{¶ 6} The court construes plaintiffs claim for "harassment" as a claim for intentional infliction of emotional distress. In order to sustain such a claim, plaintiff must show that: "(1) defendant intended to cause emotional distress, or knew or should have known that actions taken would result in serious emotional distress; (2) defendant's conduct was extreme and outrageous; (3) defendant's actions proximately caused plaintiff's psychic injury; and (4) the mental anguish plaintiff suffered was serious." Hanly v. Riverside Methodist Hosp. (1991), 78 Ohio App.3d 73, 82; citing Pyle v. Pyle (1983), 11 Ohio App.3d 31, 34.

{¶ 7} To constitute conduct sufficient to give rise to a claim of intentional infliction of emotional distress, the conduct must be "so outrageous in character, and so extreme in degree, as to go beyond all possible bounds of decency, and to be regarded as atrocious, and utterly intolerable in a civilized community." Yeager v. Local Union 20, Teamsters (1983), 6 Ohio St.3d 369, 375, quoting 1 Restatement of the Law 2d, Torts (1965) 73, Section 46, Comment d.

{¶ 8} "It has not been enough that the defendant has acted with an intent which is tortious or even criminal, or that he has intended to inflict emotional distress, or even that his conduct has been characterized by 'malice, ' or a degree of aggravation which would entitle the plaintiff to punitive damages for another tort. * * * Generally, the case is one in which the recitation of the facts to an average member of the community would arouse his resentment against the actor, and lead him to exclaim, 'Outrageous!' The liability clearly does not extend to mere insults, indignities, threats, annoyances, petty oppressions, or other trivialities." Id . at 374-375.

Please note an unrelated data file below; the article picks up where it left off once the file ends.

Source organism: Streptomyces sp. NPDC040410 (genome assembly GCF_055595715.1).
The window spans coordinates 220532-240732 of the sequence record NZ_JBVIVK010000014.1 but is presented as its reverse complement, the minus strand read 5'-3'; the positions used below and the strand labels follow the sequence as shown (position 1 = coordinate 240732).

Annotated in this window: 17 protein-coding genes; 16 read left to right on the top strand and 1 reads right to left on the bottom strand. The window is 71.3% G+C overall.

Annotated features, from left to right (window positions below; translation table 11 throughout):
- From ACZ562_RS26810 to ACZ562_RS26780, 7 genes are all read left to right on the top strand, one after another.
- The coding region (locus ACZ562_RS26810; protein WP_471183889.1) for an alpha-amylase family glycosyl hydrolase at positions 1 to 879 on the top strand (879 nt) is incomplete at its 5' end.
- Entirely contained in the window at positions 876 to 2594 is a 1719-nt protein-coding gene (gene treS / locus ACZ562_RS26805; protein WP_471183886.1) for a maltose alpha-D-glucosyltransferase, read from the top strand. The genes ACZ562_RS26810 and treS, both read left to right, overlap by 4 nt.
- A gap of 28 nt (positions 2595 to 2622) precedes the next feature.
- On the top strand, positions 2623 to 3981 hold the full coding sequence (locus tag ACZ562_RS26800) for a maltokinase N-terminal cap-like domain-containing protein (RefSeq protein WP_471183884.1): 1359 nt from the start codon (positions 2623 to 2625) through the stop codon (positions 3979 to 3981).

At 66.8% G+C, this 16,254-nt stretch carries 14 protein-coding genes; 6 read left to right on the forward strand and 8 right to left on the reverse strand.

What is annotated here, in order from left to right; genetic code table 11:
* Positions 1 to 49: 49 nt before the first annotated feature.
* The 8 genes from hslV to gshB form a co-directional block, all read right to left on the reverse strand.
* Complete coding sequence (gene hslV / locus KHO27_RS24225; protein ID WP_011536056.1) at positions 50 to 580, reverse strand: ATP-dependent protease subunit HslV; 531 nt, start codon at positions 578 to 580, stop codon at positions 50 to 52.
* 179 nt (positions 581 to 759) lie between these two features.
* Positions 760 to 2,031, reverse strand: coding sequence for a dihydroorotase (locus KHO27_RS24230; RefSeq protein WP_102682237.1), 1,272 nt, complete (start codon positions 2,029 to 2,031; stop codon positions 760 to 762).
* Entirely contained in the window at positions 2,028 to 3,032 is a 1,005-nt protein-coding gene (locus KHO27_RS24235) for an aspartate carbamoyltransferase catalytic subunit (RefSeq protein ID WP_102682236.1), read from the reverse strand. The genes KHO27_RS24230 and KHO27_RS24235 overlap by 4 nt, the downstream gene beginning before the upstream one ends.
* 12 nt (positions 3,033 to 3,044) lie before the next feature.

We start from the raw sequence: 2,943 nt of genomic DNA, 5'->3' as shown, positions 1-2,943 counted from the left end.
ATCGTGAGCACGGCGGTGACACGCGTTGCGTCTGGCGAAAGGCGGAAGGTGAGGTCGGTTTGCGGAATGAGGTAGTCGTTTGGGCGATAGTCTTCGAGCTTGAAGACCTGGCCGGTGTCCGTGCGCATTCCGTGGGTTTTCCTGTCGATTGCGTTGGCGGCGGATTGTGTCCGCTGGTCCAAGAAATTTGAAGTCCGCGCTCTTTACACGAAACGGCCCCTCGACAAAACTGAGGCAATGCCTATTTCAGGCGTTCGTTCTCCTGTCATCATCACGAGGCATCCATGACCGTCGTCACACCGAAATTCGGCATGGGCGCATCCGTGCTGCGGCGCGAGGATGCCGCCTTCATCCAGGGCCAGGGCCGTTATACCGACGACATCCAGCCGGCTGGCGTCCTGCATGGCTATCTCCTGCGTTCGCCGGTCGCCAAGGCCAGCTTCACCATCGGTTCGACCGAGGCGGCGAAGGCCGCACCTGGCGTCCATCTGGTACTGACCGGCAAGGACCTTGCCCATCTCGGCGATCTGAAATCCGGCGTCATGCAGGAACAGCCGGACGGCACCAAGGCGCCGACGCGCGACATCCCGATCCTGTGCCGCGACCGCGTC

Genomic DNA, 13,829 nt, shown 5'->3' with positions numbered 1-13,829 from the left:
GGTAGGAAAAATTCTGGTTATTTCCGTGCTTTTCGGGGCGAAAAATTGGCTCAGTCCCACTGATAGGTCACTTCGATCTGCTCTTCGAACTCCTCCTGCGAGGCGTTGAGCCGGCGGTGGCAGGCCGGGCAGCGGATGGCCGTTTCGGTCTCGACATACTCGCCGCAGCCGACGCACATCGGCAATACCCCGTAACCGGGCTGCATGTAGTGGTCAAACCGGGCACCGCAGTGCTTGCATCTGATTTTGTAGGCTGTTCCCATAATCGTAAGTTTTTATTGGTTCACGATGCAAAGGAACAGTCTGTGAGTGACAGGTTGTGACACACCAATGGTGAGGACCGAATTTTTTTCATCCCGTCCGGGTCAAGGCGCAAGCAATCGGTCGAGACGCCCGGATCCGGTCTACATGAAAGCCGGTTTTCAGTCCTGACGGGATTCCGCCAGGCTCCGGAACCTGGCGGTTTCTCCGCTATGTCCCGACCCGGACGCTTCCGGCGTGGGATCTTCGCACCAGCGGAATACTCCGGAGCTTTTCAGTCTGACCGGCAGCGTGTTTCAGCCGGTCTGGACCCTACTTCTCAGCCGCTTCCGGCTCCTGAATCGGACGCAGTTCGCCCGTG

{¶ 9} Based upon the evidence and testimony introduced at trial, the court finds that defendant's employees did not engage in any conduct that rises to such an extreme and outrageous character necessary to support a claim for intentional infliction of emotional distress.

{¶ 10} In considering plaintiffs claim of negligent training and supervision, "an underlying requirement in actions for negligent supervision and negligent training is that the employee is individually liable for a tort or guilty of a claimed wrong against a third person, who then seeks recovery against the employer." Strock v. Pressnell (1988), 38 Ohio St.3d 207, 217. Indeed, "there must first be liability on the part of the employee before the employer may be liable for the employee's acts." Campbell v. Colley (1996), 113 Ohio App.3d 14, 22. The court finds that plaintiff has failed to prove individual liability on the part of any of defendant's employees, and his claim for negligent training and supervision must therefore fail.

{¶ 11} Based upon the foregoing, the court finds that plaintiff has failed to prove any of his claims. Accordingly, judgment is ...